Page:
Two charged with shooting at endangered Calif. condor

March 18, 1993|By Los Angeles Daily News

Two men have been indicted by a federal grand jury for allegedly shooting at an endangered California condor in the Los Padres National Forest in July 1992.

Cesario Quinteros Campos, 32, of the Los Angeles-area city of Long Beach, was arrested at his home yesterday by U.S. Fish and Wildlife agents. Ricardo Contreras Tirado, 23, also of Long Beach, remained at large.

Both men were charged with shooting at an endangered species, a misdemeanor punishable by up to one year in jail and $50,000 fine.

Mr. Tirado also was charged with being an illegal alien in possession of a firearm, a felony that carries a maximum penalty of five years in prison and a $250,000 fine.

"We're pleased that there's some action being taken on this," said Marc Weitzel, condor project leader for the U.S. Fish and Wildlife Service.

"It does send a message to the community that the federal government will use optimal protection for these birds," Mr. Weitzel said. "The federal government does take enforcement of the Endangered Species Act very seriously."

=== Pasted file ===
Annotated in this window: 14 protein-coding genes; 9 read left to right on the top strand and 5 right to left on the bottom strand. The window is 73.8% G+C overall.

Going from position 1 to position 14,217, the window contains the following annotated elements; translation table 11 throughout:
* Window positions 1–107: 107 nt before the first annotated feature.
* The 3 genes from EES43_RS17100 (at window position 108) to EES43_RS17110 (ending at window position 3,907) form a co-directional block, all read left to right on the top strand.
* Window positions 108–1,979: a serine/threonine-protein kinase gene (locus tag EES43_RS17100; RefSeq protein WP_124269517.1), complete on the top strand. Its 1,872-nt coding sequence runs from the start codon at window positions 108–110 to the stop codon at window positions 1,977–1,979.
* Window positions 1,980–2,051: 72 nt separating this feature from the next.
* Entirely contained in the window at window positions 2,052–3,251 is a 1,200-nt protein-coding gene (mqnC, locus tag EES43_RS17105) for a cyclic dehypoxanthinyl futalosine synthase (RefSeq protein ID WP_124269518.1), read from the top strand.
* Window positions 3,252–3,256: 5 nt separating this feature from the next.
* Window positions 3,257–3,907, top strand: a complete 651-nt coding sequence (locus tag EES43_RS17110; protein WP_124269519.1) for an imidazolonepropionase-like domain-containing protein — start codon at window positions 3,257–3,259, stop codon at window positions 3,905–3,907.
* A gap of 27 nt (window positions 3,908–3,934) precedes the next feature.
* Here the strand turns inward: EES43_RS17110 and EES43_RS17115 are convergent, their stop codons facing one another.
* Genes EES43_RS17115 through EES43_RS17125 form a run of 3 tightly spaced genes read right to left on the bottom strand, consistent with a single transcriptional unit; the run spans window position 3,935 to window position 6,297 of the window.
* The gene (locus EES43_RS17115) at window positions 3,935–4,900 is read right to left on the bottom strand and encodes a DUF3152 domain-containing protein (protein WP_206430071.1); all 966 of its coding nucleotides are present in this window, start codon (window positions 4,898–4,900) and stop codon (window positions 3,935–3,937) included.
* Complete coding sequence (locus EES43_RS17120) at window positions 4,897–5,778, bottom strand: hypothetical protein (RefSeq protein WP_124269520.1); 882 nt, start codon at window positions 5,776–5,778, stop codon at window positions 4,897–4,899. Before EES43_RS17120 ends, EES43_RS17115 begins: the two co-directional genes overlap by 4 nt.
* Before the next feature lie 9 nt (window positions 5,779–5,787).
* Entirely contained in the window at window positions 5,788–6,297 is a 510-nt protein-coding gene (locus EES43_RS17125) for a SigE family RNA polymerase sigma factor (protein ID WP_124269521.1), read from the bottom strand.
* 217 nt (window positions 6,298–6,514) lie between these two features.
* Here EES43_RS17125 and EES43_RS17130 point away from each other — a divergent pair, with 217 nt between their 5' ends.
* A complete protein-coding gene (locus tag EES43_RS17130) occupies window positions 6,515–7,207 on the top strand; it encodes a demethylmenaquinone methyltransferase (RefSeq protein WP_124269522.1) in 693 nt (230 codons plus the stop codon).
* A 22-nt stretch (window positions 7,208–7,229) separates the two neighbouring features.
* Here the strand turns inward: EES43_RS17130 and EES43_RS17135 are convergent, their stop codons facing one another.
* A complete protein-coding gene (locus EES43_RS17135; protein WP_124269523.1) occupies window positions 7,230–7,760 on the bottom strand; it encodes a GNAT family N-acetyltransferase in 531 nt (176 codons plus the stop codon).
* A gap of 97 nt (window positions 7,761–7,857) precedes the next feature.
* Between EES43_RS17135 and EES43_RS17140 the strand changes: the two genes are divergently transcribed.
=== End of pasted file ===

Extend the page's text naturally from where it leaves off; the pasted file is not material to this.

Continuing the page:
Assistant U.S. Attorney Patricia Beaman said that the public is very disturbed by the shootings.

"These are the rarest of any endangered species. We spent all this effort and these were the first two to be released. People do care about this."

On July 19, 1992, a field biologist working with the condor project was observing a California condor named Xewe when he heard shots fired nearby, Ms. Beaman said.

"They shot a gun three times at the condor Xewe," Ms. Beaman said. "They each took different shots at the condor. Fortunately, one of the wildlife biologists . . . was watching."

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